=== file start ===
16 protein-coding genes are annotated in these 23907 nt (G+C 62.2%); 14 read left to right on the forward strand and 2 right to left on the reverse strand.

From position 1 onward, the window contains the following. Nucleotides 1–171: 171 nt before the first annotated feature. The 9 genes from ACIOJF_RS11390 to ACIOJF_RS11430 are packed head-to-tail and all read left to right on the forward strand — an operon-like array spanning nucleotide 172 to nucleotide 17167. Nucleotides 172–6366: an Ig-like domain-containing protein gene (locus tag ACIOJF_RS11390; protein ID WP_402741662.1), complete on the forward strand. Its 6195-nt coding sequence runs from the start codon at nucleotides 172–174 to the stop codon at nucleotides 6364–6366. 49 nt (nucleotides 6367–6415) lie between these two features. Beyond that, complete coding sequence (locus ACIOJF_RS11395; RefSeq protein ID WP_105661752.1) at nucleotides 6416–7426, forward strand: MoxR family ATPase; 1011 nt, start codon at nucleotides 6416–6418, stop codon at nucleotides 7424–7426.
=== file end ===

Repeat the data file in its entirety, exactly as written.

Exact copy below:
16 protein-coding genes are annotated in these 23907 nt (G+C 62.2%); 14 read left to right on the forward strand and 2 right to left on the reverse strand.

From position 1 onward, the window contains the following. Nucleotides 1–171: 171 nt before the first annotated feature. The 9 genes from ACIOJF_RS11390 to ACIOJF_RS11430 are packed head-to-tail and all read left to right on the forward strand — an operon-like array spanning nucleotide 172 to nucleotide 17167. Nucleotides 172–6366: an Ig-like domain-containing protein gene (locus tag ACIOJF_RS11390; protein ID WP_402741662.1), complete on the forward strand. Its 6195-nt coding sequence runs from the start codon at nucleotides 172–174 to the stop codon at nucleotides 6364–6366. 49 nt (nucleotides 6367–6415) lie between these two features. Beyond that, complete coding sequence (locus ACIOJF_RS11395; RefSeq protein ID WP_105661752.1) at nucleotides 6416–7426, forward strand: MoxR family ATPase; 1011 nt, start codon at nucleotides 6416–6418, stop codon at nucleotides 7424–7426.